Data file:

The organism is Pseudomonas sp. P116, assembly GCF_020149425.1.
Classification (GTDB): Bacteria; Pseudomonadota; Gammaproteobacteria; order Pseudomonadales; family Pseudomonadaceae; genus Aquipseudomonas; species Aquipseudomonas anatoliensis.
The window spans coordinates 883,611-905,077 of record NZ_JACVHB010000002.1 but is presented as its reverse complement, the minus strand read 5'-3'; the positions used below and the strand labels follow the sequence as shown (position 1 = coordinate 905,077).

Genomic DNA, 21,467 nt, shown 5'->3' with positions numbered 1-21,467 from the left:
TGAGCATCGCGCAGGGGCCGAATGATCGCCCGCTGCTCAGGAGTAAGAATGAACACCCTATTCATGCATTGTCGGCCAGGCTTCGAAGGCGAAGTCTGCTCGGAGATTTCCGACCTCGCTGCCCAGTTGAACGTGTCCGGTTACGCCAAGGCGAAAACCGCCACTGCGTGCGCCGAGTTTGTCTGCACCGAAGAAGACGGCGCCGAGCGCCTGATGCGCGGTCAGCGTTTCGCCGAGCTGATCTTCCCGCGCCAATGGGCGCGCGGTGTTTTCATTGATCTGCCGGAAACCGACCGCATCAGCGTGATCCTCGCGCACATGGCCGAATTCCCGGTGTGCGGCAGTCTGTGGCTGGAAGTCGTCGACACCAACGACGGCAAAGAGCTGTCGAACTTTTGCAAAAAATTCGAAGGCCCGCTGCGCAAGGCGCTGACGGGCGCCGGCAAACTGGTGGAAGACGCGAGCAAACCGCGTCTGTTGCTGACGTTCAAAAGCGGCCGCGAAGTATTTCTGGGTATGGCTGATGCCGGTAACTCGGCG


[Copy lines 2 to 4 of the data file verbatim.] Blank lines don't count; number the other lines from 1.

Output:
Classification (GTDB): Bacteria; Pseudomonadota; Gammaproteobacteria; order Pseudomonadales; family Pseudomonadaceae; genus Aquipseudomonas; species Aquipseudomonas anatoliensis.
The window spans coordinates 883,611-905,077 of record NZ_JACVHB010000002.1 but is presented as its reverse complement, the minus strand read 5'-3'; the positions used below and the strand labels follow the sequence as shown (position 1 = coordinate 905,077).

Genomic DNA, 21,467 nt, shown 5'->3' with positions numbered 1-21,467 from the left: